In large metropolitan areas, hawkers are productive fixtures within the quilted landscape of commerce. Throughout Los Angeles, these hard-working street vendors set up shop outside banks, within the big city’s predominate tourist districts and in the downtown region, where special events, concerts and athletic competitions are commonplace. Whether they are selling low-cost clothing, refreshing beverages, indigenous food items, memorable souvenirs, unique paintings or out-of-print books, these hustling entrepreneurs all share a common goal – to seize an opportunity to make money.
According to Economic Roundtable, a non-profit organization based in L.A., an estimated 10,000 enterprising merchants hit the streets on a regular basis to hawk their wares. It has been a collective effort that generates more than $100 million in annual revenue. In a recently released published study, analysts report that nearly half, or 43 percent, of the mobile vendors prepare and serve edible products, resulting in direct sales totaling $42.5 million per annum. This monetary worth balloons to $67 million in local profit-making activity, when numbers from indirect sales and induced profits are factored into the equation.READ MORE: Goldstein Investigates: Scammers Going Old School In Attempt To Defraud EDD
Some of the figures, compiled in 2012 by UCLA’s Department of Urban Planning, contributed to the analysis. The economic impact study was a venturesome project, conducted in 2014, that also examined the constructive ramifications street vendors have on their beneficiaries.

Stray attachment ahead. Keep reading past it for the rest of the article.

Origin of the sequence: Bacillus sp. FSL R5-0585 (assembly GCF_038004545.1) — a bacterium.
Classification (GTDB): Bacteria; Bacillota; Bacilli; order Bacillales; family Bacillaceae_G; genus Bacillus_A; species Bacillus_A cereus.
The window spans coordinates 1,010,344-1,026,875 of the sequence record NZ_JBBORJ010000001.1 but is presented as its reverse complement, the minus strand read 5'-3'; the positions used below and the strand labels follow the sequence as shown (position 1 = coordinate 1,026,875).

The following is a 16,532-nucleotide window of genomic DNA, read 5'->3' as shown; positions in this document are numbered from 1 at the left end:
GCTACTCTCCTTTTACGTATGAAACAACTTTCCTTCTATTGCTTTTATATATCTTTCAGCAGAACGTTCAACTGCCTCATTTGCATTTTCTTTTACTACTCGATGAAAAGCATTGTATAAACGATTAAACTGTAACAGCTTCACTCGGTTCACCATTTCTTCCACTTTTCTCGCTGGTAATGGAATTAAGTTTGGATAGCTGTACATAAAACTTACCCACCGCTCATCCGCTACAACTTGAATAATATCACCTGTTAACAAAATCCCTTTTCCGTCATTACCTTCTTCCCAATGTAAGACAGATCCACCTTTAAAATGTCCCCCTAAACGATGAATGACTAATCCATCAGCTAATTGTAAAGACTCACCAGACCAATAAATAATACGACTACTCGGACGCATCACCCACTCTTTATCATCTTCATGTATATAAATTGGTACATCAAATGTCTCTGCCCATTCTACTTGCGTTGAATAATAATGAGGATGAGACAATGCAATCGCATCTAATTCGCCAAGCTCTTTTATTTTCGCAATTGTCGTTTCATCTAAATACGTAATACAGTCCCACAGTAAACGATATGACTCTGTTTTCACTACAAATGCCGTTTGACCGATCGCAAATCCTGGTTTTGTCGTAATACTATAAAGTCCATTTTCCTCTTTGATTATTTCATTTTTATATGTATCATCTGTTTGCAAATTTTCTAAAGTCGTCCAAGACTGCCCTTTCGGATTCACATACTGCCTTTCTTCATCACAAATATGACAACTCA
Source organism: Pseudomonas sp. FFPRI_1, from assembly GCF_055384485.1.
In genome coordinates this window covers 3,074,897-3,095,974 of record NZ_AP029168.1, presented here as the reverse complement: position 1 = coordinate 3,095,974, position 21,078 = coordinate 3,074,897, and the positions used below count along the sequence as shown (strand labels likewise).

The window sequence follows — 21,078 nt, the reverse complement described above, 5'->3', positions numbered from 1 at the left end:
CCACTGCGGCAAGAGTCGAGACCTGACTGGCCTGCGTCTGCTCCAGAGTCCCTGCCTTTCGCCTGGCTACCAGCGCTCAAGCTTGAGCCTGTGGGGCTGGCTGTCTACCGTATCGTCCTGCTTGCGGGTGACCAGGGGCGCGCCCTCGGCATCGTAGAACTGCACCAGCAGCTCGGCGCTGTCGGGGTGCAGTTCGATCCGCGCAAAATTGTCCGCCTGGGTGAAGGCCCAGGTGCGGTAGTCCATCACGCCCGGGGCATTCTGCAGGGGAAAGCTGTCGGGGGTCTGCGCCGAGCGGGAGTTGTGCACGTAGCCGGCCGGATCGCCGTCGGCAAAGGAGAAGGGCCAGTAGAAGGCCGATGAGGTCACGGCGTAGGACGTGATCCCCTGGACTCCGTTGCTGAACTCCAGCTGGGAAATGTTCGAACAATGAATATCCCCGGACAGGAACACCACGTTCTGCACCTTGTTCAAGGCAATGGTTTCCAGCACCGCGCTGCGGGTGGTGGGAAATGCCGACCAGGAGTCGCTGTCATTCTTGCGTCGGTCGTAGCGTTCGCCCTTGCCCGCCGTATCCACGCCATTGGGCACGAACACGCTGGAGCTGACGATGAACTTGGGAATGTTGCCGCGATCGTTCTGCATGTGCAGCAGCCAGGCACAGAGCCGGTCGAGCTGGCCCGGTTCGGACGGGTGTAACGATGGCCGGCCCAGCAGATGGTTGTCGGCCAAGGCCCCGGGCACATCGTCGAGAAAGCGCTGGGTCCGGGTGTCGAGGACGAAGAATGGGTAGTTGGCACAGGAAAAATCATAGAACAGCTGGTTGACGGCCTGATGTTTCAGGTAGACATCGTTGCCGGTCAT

Researchers learned that the greatest benefactors include food wholesalers, property owners, advertising companies, doctors’ offices, hospitals, restaurants, banks and regional grocery stores. Moreover, street vending increases a demand for products from local suppliers.READ MORE: Firefighters Battle Pacific Palisades Brush Fire
“This translates into added sales and jobs for local grocery stores, as well as other suppliers who help street vendors keep their carts in operation,” the team of researchers stated in its evaluation. “These small sales add to the spending power of employees’ households, supporting still more sales and jobs where those households spend their money.”
Most of these on-the-go promoters that sell handicrafts or food on the street to passersby are not fly-by-night peddlers. They are industrious marketers, entrepreneurs, contractors and businessperson that work diligently to support their families while nourishing the local economy.MORE NEWS: Competition Rises For Wedding Venue Bookings As Couples Look To Tie The Knot Post-Pandemic
Sharon Raiford Bush is an award-winning journalist who covers topics of social interest in greater Los Angeles. Some news articles she has authored have been archived by the Smithsonian Institution in Washington, DC. Sharon also contributes to Examiner.com.